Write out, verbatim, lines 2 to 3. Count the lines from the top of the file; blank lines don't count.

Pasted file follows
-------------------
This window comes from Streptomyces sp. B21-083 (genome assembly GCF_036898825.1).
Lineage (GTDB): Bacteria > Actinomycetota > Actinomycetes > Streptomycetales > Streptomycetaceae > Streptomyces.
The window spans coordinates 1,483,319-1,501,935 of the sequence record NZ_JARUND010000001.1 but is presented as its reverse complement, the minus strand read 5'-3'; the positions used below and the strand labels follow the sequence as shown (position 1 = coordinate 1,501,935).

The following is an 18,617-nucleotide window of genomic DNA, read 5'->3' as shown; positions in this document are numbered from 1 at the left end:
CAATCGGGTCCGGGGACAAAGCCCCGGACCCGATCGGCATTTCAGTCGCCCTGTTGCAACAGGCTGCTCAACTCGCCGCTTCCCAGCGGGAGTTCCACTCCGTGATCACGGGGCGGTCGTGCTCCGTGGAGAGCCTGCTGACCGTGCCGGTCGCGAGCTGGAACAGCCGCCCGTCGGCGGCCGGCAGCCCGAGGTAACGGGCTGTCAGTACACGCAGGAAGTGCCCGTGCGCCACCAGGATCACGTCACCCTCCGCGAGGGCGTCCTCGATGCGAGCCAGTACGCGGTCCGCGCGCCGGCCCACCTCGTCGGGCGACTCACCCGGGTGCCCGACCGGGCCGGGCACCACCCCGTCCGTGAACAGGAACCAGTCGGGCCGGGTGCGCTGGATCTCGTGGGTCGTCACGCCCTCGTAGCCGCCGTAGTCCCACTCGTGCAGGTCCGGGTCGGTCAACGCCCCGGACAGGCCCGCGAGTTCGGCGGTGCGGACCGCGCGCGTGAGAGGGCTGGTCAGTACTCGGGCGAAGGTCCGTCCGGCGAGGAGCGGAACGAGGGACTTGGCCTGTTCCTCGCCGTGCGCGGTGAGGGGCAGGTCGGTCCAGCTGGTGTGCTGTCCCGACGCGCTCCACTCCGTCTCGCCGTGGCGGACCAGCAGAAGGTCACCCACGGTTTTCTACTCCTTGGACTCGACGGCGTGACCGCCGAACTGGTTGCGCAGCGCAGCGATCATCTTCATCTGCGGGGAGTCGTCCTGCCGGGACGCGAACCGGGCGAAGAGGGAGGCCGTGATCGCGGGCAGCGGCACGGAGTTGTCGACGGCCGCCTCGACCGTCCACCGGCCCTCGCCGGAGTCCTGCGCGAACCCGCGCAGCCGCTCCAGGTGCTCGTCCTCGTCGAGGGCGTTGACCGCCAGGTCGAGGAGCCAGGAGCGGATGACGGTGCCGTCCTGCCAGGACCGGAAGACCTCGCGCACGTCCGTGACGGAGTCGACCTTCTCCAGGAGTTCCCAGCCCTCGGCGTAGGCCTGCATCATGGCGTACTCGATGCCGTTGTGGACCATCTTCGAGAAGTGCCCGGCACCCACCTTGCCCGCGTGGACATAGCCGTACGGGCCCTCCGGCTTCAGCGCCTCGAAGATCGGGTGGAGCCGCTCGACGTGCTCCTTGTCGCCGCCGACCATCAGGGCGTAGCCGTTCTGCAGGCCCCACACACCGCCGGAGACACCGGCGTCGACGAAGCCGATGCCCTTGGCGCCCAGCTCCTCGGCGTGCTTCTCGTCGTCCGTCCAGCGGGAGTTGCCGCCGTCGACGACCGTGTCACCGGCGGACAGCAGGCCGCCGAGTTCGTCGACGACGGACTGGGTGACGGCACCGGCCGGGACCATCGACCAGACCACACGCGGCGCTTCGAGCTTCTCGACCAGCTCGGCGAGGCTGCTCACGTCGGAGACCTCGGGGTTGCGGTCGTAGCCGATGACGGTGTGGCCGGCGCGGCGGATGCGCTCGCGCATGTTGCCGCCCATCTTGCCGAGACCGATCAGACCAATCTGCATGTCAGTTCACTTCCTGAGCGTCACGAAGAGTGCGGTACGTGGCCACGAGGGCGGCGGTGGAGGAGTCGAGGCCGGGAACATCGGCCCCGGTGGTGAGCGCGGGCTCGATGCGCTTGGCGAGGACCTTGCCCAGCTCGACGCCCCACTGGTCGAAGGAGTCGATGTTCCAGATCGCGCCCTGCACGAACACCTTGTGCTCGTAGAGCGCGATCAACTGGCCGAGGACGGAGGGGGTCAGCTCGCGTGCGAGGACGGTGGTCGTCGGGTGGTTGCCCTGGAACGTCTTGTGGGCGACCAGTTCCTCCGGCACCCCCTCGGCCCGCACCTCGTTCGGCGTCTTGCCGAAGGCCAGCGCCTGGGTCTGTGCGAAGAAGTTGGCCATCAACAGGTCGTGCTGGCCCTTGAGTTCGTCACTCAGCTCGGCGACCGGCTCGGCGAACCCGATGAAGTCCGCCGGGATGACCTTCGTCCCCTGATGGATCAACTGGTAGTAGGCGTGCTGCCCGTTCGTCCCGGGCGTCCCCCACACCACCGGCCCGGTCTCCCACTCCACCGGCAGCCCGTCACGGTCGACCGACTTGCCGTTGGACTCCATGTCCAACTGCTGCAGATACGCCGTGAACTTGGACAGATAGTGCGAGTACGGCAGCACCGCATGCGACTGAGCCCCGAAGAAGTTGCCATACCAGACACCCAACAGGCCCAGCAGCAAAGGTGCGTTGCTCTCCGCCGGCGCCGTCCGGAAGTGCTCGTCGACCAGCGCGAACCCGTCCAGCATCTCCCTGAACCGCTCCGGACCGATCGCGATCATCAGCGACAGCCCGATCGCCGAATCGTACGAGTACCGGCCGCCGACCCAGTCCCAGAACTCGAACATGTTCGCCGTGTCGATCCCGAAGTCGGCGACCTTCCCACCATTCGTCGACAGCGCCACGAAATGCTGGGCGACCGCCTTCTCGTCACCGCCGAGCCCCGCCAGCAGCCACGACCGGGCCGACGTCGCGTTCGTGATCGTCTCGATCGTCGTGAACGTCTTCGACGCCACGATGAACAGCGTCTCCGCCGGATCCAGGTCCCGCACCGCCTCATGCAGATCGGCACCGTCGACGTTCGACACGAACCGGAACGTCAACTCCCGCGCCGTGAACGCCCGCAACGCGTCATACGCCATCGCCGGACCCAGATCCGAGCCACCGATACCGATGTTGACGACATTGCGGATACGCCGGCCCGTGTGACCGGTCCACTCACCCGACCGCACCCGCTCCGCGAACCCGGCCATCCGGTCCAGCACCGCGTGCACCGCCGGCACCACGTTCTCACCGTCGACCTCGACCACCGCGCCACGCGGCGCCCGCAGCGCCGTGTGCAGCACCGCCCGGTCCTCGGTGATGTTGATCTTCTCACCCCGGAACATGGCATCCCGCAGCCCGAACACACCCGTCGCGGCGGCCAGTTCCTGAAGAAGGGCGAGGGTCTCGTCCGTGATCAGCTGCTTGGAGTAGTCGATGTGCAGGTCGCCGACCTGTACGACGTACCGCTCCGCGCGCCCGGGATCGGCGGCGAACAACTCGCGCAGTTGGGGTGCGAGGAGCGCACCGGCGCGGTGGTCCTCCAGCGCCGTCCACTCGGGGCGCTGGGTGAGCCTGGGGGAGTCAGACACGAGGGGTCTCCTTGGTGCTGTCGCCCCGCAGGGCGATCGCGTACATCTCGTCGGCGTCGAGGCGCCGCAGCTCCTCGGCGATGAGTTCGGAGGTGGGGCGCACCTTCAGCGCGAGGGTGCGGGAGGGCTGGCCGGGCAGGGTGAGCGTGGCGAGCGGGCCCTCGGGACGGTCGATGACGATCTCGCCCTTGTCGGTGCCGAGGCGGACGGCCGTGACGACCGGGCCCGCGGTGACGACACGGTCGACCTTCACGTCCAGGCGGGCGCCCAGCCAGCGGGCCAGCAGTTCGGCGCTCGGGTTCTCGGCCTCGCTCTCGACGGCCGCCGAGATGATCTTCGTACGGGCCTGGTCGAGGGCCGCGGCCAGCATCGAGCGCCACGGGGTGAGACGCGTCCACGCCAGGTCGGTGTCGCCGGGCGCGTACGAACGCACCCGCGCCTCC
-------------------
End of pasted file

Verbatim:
Lineage (GTDB): Bacteria > Actinomycetota > Actinomycetes > Streptomycetales > Streptomycetaceae > Streptomyces.
The window spans coordinates 1,483,319-1,501,935 of the sequence record NZ_JARUND010000001.1 but is presented as its reverse complement, the minus strand read 5'-3'; the positions used below and the strand labels follow the sequence as shown (position 1 = coordinate 1,501,935).